What are your thoughts? How do you incorporate running or sprinting into your workout routine?

Sierra - December 21, 2017

Long distance cardio is terrible for your health, especially your heart. It’s a tremendous strain plus it weakens your immune system. I do only HIIT and interval-style cardio and weights. I’ve had three babies and I have a abs and wear a size two. Oh, and I eat. A lot.

Mike - December 27, 2017

Wow, this is the dumbest thing I’ve read in a while.

bosodabamo - January 16, 2018

this article has a very distinctive flair to it. i wonder (((who))) is behind it. I mean the editor, not the puppet writer

Greta - February 2, 2018

Great article! I’m so tired of people body shaming marathon runners. As a female, I would never want to look like I could bench press my own weight. I personally don’t find extreme body building physiques attractive. I don’t go around shaming them for the way they look. If you’re not into endurance sporting, don’t run long distances. If you aren’t into heavy weights don’t lift. What a marathon runner may lack in physical strength, they make up in endurance and the opposite goes for body builders. These are two completely different ways to exercise. Sheesh!

    Mana - February 8, 2018

    Coming from the male point of view that I know of. I think running has the inferior physique 😛

    Mana - February 8, 2018

    I would say it goes the other way too

    Mana - February 8, 2018

    I would say it goes the other way too

ELIJAH - February 6, 2018

I came here looking for information for my persuasive essay I am writing. Keith, you have a good start, I am a body builder personally but both my parents prefer the distance route and have run multiple marathons. Distance running does in fact burn muscle fiber though. Our bodies adapt to what it’s thrown into. I think one of the biggest reasons, which while reading this article I was waiting for, is supplying oxygen to a muscular frame is far more extensive than a thinner one. A muscular person can be good at running but they will never be as good as Dathan Ritzenhein for example, who is freakishly skinny in my opinion. If someone runs as much as a distance runner has to in preparation for a marathon, their bodies would immediately start eliminating it’s muscle which makes it easier to supply more oxygen to it.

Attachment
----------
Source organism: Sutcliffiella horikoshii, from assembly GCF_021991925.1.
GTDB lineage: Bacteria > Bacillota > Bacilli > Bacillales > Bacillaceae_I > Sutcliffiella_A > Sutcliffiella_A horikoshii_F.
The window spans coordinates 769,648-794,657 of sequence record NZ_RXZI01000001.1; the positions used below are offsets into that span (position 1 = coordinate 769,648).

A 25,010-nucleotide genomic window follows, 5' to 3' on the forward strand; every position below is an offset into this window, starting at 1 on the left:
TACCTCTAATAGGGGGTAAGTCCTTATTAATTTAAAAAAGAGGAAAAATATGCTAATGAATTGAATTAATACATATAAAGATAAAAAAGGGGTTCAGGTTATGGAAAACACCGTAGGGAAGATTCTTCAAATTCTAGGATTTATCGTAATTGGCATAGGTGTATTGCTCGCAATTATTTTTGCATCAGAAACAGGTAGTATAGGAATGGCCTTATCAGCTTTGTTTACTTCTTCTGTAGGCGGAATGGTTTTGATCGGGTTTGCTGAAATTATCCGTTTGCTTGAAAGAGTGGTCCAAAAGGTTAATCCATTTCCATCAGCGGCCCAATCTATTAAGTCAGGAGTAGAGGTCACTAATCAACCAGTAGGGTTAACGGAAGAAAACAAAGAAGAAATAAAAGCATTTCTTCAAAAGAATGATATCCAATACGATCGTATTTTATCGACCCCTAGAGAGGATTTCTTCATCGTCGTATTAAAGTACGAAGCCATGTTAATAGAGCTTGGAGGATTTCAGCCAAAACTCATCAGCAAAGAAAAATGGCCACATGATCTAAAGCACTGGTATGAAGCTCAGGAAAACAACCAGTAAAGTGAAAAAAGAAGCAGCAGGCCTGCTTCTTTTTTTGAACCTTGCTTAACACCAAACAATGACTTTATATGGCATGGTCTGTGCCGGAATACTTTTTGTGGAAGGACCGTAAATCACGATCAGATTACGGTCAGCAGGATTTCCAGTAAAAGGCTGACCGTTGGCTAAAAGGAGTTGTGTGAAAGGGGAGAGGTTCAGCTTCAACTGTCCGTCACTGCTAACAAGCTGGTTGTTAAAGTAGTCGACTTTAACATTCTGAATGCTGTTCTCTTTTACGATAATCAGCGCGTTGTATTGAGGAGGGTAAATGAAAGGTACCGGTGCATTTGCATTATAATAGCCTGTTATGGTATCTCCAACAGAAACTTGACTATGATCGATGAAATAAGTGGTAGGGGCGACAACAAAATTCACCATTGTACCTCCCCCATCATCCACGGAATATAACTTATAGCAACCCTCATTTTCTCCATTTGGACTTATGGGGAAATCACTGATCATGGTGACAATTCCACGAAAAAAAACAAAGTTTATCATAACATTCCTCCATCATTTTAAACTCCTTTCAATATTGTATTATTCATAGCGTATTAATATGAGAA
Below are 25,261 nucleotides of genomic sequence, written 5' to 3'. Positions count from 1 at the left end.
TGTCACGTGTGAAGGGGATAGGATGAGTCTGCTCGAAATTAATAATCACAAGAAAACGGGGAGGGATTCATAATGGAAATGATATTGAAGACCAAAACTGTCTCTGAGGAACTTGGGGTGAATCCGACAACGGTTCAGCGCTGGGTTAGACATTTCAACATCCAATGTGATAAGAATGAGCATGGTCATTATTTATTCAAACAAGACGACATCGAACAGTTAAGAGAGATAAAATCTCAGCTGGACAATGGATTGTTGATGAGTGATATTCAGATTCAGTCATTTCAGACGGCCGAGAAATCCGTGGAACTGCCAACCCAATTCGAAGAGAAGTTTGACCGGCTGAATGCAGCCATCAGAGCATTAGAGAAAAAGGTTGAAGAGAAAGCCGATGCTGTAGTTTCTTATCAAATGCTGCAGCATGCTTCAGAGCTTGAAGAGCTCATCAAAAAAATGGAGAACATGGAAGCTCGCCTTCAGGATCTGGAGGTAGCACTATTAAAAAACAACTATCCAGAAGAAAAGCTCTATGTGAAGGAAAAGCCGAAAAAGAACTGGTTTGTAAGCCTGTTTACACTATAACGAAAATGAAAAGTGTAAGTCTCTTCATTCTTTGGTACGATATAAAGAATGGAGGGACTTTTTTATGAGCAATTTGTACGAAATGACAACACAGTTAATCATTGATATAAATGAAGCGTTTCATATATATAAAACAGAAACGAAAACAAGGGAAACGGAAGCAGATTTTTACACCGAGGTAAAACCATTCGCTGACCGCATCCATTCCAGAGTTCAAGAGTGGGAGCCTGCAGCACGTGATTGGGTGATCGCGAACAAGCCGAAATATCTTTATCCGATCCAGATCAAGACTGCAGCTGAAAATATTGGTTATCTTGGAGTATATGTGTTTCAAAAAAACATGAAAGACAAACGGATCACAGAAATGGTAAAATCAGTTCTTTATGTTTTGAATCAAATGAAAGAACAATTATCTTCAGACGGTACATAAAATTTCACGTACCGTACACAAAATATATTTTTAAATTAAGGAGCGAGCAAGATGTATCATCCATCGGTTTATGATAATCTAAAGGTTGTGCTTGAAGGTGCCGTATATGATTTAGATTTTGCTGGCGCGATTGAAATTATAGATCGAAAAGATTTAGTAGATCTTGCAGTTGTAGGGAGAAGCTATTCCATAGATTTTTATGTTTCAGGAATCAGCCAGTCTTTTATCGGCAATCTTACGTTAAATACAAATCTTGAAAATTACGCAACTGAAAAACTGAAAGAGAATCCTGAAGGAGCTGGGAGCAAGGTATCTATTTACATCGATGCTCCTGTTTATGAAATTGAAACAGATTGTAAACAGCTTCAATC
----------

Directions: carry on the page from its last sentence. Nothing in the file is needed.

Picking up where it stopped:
This is also highly dependent on ones VO2 level, which is the rate that someone can consume oxygen. All humans have a peak and that’s roughly 85 ml/kg/min, where as a horse for instance has a maximum of 200ml/kg/min. This is why they can run so much longer then we can. Our muscle requires high amounts of oxygen while it’s being used and running by far requires the most when it’s for that long, the only way for the body to adapt to that much running at some point is to simply eliminate muscle so it doesn’t need to fuel as much of it.

Great concept to write on but I’d get a little more information though.

Richard - February 21, 2018

Well, I must say, my muscle mass has diminished quite a bit over the past year, since beginning long distance running (about 25-30 miles per week on average). That said, my waist is slim, bodyfat at all time lows, and I feel great. What is equally puzzling is, my strength is up some-despite the loss of mass. So, am I experiencing muscle loss due to the running, or some sort of restructuring of the fibers, etc? It is odd I would lose so much volume, but still benching and curling the same amount of weight.